by Anonymousreply 7601/07/2013

An in depth look by a former Federal Reserve analyst at how the government fucked the bottom 99%.

The link is full of technical jargon, but an educated layman can see how the government bailed out the banksters and screwed "the little people".

by Anonymousreply 7701/10/2013

"Noted Freeper Matt Taibbi"??? Now I know you're completely fucked in the head.

And by the way, anybody who calls Matt Taibbi a conservative is a fascist. My new definition.

by Anonymousreply 7801/10/2013


Sarcasm+irony x you=zero.

Anyone who doesn't know Taibbi is as far left liberal as Mao, or Hitler, or Moussolini is too ignorant to comment.

Your total inability to understand what fascism is- "public/private partnership" is the best description - isn't surprising considering how incapable you are of detecting sarcasm and irony.

by Anonymousreply 7901/10/2013

Why don't they do this?

Krugman shows that it's the right thing to do!

by Anonymousreply 8001/12/2013

Credit expansion is the governments foremost tool in their struggle against the market economy. In their hands it is the magic wand designed to conjure away the scarcity of capital goods, to lower the rate of interest or to abolish it altogether, to finance lavish government spending, to expropriate the capitalists, to contrive everlasting booms, and to make everybody prosperous.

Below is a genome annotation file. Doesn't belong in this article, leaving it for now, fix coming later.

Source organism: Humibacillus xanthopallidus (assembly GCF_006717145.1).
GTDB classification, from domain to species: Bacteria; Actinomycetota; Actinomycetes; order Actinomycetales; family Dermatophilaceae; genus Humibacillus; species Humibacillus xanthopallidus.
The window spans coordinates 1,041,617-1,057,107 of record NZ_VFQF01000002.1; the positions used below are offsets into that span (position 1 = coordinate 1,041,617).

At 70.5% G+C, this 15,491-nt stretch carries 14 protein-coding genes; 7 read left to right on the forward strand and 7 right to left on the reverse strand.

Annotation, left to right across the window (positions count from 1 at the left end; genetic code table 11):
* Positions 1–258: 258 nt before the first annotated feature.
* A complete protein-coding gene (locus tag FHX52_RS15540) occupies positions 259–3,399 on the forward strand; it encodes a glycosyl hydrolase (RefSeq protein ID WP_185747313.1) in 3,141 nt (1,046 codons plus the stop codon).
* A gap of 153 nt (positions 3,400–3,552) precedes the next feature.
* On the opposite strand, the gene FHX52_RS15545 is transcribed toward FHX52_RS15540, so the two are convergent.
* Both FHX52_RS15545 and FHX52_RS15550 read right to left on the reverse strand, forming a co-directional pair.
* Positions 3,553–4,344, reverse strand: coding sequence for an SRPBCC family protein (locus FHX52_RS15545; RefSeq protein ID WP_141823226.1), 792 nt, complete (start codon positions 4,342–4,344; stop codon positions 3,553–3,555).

"There is no means of avoiding the final collapse of a boom brought about by credit expansion. The alternative is only whether the crisis should come sooner as the result of voluntary abandonment of further credit expansion, or later as a final and total catastrophe of the currency system involved."

This first stage of the inflationary process may last for many years. While it lasts, the prices of many goods and services are not yet adjusted to the altered money relation. There are still people in the country who have not yet become aware of the fact that they are confronted with a price revolution which will finally result in a considerable rise of all prices, although the extent of this rise will not be the same in the various commodities and services. These people still believe that prices one day will drop. Waiting for this day, they restrict their purchases and concomitantly increase their cash holdings. As long as such ideas are still held by public opinion, it is not yet too late for the government to abandon its inflationary policy.

But then, finally, the masses wake up. They become suddenly aware of the fact that inflation is a deliberate policy and will go on endlessly. A breakdown occurs. The crack-up boom appears. Everybody is anxious to swap his money against 'real' goods, no matter whether he needs them or not, no matter how much money he has to pay for them. Within a very short time, within a few weeks or even days, the things which were used as money are no longer used as media of exchange. They become scrap paper. Nobody wants to give away anything against them.

It was this that happened with the Continental currency in America in 1781, with the French mandats territoriaux in 1796, and with the German mark in 1923. It will happen again whenever the same conditions appear. If a thing has to be used as a medium of exchange, public opinion must not believe that the quantity of this thing will increase beyond all bounds. Inflation is a policy that cannot last.

by Anonymousreply 8101/12/2013